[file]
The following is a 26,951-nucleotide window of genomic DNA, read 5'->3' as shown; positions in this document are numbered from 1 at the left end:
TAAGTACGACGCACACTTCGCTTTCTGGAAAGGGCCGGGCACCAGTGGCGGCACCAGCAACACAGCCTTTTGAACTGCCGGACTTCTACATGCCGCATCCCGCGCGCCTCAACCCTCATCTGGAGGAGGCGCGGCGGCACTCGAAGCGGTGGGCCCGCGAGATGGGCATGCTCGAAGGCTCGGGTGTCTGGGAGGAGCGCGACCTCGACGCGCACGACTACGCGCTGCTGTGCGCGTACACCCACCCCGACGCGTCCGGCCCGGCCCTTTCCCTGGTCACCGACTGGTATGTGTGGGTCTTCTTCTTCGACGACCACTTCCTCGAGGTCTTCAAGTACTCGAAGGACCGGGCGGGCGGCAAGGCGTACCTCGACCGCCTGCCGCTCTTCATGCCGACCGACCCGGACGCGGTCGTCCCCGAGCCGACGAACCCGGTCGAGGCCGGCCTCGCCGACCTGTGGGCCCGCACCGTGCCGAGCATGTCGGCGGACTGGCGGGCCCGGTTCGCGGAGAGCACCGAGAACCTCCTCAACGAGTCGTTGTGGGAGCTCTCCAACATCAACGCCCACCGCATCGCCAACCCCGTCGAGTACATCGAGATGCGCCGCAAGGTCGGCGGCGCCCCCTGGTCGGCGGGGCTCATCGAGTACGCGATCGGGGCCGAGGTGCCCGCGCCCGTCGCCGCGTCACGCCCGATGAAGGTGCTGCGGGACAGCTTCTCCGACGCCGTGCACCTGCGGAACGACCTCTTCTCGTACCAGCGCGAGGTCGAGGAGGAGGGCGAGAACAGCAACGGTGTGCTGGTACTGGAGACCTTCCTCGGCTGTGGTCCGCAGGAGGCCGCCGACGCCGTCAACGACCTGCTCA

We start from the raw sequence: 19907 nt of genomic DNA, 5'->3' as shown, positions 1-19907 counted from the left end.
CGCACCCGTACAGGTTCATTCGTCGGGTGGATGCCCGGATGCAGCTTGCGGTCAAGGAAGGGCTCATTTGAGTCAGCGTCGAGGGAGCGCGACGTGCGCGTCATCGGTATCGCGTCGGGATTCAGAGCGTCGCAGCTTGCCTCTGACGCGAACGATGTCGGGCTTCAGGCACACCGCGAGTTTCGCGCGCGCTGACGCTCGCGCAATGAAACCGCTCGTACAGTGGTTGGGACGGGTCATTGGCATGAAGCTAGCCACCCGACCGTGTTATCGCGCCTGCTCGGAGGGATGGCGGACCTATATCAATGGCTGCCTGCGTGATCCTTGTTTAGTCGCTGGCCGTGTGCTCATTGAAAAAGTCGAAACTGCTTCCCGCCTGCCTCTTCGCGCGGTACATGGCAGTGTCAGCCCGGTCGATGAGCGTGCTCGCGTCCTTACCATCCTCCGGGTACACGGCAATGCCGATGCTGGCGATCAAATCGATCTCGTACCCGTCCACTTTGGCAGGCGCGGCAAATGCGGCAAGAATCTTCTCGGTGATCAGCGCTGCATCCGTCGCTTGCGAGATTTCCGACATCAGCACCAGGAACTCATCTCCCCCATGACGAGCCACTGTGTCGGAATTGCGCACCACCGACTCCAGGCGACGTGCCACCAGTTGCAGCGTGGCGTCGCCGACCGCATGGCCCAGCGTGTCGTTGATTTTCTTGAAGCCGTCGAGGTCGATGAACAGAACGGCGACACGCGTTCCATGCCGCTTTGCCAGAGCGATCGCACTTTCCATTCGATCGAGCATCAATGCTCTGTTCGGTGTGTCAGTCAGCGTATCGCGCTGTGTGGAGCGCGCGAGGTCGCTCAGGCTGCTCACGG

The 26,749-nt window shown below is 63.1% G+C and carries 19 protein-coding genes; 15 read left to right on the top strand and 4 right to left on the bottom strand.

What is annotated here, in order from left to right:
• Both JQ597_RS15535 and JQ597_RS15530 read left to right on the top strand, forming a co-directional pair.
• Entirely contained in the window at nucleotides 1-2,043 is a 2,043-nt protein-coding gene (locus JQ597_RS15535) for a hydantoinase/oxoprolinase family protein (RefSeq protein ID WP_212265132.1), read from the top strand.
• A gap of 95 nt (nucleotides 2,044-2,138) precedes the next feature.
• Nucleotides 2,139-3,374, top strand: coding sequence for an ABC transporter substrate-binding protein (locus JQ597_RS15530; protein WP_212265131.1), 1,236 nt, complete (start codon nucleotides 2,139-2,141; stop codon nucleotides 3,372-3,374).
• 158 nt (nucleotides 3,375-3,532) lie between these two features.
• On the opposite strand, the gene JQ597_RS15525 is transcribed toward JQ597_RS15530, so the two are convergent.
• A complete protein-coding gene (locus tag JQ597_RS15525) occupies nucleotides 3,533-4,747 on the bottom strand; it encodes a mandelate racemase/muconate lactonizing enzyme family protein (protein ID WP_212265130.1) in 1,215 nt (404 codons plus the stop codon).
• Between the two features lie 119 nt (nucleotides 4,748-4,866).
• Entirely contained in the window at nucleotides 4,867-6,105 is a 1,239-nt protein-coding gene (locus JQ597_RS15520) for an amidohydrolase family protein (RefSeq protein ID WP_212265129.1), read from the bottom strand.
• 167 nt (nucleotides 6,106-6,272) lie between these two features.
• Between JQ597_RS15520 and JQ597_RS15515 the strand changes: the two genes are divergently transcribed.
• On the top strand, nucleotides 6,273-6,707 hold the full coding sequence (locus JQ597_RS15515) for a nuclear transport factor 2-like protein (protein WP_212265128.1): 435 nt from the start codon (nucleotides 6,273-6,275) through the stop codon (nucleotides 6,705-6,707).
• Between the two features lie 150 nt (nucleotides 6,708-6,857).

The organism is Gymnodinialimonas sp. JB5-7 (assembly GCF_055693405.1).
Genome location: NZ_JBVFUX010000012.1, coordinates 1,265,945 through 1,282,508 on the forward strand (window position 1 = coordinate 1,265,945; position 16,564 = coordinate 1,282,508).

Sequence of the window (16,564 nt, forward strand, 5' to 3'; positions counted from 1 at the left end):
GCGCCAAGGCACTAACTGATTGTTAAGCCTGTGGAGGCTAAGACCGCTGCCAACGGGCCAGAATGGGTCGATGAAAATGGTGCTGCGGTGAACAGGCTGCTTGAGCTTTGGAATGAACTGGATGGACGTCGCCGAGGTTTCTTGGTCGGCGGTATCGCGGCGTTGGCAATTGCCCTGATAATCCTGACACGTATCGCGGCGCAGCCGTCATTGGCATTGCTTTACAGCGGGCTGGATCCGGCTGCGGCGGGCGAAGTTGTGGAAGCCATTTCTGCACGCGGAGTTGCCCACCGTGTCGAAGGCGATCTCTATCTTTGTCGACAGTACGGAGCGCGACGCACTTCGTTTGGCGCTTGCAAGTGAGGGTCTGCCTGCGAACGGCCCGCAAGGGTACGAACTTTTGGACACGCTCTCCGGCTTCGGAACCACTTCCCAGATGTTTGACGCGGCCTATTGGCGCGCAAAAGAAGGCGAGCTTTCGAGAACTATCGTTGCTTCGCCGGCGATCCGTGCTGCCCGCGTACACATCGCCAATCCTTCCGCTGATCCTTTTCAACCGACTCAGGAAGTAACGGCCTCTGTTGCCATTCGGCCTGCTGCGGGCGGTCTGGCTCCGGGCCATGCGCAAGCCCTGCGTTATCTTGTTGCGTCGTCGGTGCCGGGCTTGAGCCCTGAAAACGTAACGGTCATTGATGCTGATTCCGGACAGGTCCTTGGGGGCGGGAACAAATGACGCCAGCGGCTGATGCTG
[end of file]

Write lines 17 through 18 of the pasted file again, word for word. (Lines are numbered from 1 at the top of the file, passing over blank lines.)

• Between JQ597_RS15520 and JQ597_RS15515 the strand changes: the two genes are divergently transcribed.
• On the top strand, nucleotides 6,273-6,707 hold the full coding sequence (locus JQ597_RS15515) for a nuclear transport factor 2-like protein (protein WP_212265128.1): 435 nt from the start codon (nucleotides 6,273-6,275) through the stop codon (nucleotides 6,705-6,707).